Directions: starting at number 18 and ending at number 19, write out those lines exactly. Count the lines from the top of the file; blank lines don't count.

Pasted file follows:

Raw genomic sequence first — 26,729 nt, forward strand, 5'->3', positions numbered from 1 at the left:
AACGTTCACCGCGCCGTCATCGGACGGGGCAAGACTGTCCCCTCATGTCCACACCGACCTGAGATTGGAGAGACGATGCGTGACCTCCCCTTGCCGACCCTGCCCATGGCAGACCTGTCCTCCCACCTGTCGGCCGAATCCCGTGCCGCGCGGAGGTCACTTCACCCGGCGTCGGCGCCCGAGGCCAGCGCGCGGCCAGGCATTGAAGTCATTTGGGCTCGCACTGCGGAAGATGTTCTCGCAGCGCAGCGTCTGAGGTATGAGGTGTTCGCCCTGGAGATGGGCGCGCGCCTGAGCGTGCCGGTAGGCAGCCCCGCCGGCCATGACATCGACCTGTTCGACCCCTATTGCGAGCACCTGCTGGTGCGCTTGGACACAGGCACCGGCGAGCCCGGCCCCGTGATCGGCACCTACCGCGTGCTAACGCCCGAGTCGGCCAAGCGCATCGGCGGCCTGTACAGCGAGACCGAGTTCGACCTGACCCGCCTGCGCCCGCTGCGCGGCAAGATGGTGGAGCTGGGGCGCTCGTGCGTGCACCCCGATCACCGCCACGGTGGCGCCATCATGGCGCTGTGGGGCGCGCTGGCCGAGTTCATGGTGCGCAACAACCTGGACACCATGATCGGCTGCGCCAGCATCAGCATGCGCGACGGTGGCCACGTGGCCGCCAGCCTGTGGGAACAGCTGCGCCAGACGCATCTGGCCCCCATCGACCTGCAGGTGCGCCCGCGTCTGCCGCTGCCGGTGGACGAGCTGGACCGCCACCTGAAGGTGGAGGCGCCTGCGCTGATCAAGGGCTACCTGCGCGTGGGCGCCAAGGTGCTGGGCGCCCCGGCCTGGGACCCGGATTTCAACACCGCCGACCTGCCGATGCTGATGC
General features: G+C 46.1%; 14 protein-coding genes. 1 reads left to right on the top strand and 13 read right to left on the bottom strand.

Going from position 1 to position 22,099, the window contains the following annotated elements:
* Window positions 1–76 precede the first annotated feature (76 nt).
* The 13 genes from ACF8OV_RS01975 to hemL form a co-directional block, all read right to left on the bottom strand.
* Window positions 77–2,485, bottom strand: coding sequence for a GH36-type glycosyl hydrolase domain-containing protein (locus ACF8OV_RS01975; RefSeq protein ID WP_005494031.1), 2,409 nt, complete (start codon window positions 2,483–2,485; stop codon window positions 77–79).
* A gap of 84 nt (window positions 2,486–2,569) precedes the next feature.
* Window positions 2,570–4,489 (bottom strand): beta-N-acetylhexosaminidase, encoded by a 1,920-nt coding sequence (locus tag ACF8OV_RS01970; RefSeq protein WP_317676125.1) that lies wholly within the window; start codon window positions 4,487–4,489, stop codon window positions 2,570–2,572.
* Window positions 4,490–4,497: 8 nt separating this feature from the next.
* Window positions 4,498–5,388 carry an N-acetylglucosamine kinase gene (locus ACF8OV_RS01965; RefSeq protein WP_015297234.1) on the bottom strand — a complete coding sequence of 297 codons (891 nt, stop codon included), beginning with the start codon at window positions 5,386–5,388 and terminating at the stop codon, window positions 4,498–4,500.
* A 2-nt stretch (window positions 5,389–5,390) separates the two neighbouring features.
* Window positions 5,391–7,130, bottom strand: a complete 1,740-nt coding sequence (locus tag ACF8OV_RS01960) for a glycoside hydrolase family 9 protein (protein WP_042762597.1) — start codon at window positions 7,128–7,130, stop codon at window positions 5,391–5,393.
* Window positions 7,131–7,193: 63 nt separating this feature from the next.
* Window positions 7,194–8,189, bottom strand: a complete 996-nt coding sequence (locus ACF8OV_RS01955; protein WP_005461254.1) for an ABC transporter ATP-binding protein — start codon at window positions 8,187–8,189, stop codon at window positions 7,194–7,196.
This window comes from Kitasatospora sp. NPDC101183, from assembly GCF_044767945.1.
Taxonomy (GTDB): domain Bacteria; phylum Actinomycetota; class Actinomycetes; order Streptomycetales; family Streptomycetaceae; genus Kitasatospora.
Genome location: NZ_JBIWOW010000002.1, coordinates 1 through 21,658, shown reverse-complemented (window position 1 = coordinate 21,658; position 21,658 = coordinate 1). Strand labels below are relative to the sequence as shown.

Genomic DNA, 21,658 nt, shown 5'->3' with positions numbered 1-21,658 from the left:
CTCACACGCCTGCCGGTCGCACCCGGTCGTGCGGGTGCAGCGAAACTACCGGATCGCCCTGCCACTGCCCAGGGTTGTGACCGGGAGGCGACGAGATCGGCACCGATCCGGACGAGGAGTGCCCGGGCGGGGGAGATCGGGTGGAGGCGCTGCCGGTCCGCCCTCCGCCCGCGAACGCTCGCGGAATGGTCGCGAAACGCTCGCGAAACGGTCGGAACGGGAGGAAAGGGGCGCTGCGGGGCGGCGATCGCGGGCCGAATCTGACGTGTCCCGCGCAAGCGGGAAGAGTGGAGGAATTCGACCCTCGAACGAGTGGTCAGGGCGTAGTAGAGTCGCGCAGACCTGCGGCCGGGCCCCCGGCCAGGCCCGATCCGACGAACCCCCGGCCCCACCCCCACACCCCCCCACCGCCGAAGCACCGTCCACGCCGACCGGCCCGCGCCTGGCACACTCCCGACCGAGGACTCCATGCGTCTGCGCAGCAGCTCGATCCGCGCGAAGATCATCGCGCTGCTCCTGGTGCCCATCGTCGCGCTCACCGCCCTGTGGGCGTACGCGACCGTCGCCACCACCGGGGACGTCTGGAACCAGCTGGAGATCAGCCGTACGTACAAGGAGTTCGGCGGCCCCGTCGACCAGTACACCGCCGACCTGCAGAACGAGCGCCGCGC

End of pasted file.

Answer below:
Genome location: NZ_JBIWOW010000002.1, coordinates 1 through 21,658, shown reverse-complemented (window position 1 = coordinate 21,658; position 21,658 = coordinate 1). Strand labels below are relative to the sequence as shown.

Genomic DNA, 21,658 nt, shown 5'->3' with positions numbered 1-21,658 from the left: